From Space Station iPhones to astro tweeters — can social media save NASA’s legacy?
Firstly, does NASA’s legacy even need saving? If government budgets are any indication, some would say yes. Secondly, how do you make a legacy relevant to a new generation? It looks likely that social media, not nostalgia, will keep the National Aeronautics and Space Administration relevant to a younger generation.
NASA knows this: Recently, back in December 2011, NASA gave a shout out to students and young professionals with experience in social media to show “how social media and citizen science can be used … to enhance space missions and technology.” If social media brings relevance, then relevance can bring — you guessed it — tax dollars.
You can’t buy relevance per say, but social media does build a fan base that won’t be drawn to NASA by the nostalgia of space races and moon walks. So, what better way to prove your relevance by getting up close and interactive with the future taxpayers who will foot your bills. NASA’s recent budget announcement could be yet another sign that the future of space lies in making commercial stakeholders care. Meanwhile, NASA is taking the situation into its own hands by getting creative.
Got a Space Station Experiment? There’s an app for that.
Mashable just reported that, even on a measly $15,000 USD per year, most young people buy smartphones. It’s almost no surprise then that astronauts would be using iPhones to conduct research on the International Space Station (ISS). So maybe it’s a bit surprising.
Back in 2011, Odyssey Space Research teamed up with Apple to develop SpaceLab for iOS, an app that performs experiments aboard the U.S. National Laboratory on the ISS. They also developed a public version of the SpaceLab app, which can still be downloaded by users at home. The smartphones were initially intended to “augment crew performance and productivity of operational activities”, but for about a dollar, you and I can get the fully-simulated experience of the experiments they conducted in space.
Astronauts are all a-Twitter
Astronauts are undoubtedly busy folk, but like us, they still find time to tweet. Acccording to GeekOSystem, there are about 25 astronauts to follow. If you can pry yourself away from Instagram dog photos, you can check out some down-right amazing imagery and updates from space. From a marketing perspective, what better way to get youngsters involved in space than by allowing for greater transparency and interaction. Be sure to check out Mike Massimino, known as @Astro_Mike on Twitter, who was the first of NASA’s astronauts to delve into the world of twitter.
Robonaut: a Social Media Darling
NASA’s robot-astronaut has become a veritable social media hit. After shaking hands with Astronaut Daniel Burbank last week aboard the International Space Station, Robonaut (R2) gave earthlings a “Hello, world” in American sign language — a phrase that was sent out over his own twitter account @AstroRobonaut.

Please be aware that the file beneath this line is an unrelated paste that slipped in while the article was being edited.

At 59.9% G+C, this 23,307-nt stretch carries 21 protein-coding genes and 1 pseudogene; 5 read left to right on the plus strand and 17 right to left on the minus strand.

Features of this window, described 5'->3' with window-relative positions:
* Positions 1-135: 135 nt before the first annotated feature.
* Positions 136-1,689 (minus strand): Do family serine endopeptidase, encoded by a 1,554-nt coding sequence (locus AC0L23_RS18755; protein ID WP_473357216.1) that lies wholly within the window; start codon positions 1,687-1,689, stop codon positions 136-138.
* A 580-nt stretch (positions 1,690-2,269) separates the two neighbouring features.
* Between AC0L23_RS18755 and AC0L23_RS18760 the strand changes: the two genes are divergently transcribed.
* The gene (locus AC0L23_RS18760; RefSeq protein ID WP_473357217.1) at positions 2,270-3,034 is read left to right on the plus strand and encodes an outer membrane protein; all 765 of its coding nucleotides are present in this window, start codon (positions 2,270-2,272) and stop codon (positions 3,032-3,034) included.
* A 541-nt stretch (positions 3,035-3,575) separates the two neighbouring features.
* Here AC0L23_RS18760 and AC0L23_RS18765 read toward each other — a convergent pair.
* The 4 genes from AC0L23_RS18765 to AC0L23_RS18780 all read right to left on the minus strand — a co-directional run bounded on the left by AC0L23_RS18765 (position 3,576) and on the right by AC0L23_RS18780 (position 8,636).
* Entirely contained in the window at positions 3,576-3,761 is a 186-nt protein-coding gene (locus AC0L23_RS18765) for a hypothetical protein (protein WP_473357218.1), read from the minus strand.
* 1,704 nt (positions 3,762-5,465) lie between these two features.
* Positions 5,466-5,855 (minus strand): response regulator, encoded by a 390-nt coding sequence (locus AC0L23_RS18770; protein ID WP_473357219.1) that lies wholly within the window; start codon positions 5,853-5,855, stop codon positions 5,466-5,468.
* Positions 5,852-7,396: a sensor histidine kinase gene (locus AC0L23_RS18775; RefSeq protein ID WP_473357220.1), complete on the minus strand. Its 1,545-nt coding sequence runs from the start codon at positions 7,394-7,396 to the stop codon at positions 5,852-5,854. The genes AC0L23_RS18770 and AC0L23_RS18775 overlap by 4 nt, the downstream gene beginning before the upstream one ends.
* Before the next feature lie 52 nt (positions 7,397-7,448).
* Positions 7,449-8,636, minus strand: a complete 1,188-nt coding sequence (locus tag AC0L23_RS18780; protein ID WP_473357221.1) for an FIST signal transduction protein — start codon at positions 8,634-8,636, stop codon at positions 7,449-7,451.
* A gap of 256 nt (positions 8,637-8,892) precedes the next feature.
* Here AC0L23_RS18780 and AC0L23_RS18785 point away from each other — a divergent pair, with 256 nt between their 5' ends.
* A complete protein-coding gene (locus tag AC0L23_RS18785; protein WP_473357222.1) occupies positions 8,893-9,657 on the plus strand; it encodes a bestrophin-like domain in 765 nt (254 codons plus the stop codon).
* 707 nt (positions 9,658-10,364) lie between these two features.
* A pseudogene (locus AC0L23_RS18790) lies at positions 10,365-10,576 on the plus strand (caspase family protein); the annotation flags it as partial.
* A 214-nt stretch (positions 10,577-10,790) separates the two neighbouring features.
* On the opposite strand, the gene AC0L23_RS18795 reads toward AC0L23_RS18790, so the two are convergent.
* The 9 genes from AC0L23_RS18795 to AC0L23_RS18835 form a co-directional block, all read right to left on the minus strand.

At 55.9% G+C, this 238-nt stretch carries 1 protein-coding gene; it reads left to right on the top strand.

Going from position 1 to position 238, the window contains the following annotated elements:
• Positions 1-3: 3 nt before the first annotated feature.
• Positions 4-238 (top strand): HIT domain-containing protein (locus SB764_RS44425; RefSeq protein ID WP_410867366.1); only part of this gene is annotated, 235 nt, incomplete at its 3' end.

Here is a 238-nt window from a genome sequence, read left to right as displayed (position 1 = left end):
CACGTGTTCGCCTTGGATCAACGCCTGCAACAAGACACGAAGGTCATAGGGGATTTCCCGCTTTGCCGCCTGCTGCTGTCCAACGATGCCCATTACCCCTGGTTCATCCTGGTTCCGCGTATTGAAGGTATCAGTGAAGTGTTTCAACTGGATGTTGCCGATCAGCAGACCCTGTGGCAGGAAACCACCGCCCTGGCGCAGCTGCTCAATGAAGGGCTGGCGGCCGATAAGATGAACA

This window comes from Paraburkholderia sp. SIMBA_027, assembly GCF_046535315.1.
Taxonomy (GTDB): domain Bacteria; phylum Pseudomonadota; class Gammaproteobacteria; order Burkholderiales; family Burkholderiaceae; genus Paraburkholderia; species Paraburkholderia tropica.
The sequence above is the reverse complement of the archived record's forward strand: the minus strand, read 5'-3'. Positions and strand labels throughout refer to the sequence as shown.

NASA Goes Live
NASA TV is nothing new — it went to air about five years ago — though just last week, NASA TV went high-def. (Unfortunately, it was after debuting its humanoid robot on February 14.) Not only does NASA have its own cable channel, it’s on the web as a high-def, twenty-four-hour-a-week video feed. Not only does NASA’s UStream channel allow for a detailed look into its daily operations, but events like the recent Robonaut power-on are regularly televised for the eyes of curious earthlings.
Facebook Gets in On the Game
Have you played NASA’s game on Facebook yet? It isn’t the first game NASA has developed to educate the public on its history and research. Less than a month ago, NASA announced the launch of Space Race Blastoff. This facebook-based trivia game tests gamers’ knowledge of NASA-based topics, ranging from pop culture to science. According to NASA’s David Weaver, Associate Administrator for Communications, ”We’re hoping Space Race Blastoff opens up NASA’s history and research to a wide new audience of people accustomed to using social media.”
Social Rock Stars
Piggy-backing on one of the most popular music genres, NASA has launched Third Rock Radio: ”America’s Space Station”. Launched in December of 2011, this alternative rock station takes aim at 18-35-year-olds, and increased its social cachet by going mobile just a month after hitting the internet. In it’s first thirty days, Third Rock Radio boasted 2,000 listeners and and 5,000 Facebook ‘like’s. Not too shabby.
NASA is no doubt stock-piling its social arsenal. Despite not being around for the moonwalk (dance moves aside) a new generation is learning the true value of NASA by way of social media. Grooming future users is a tried-and-true method of marketing, but what about the baby boomers? As any marketer will tell you, it’s the boomers who have the cash, the political power, and the image of Neil Armstrong in their heads.
Social media has a good track record of creating movements — can it save NASA’s legacy?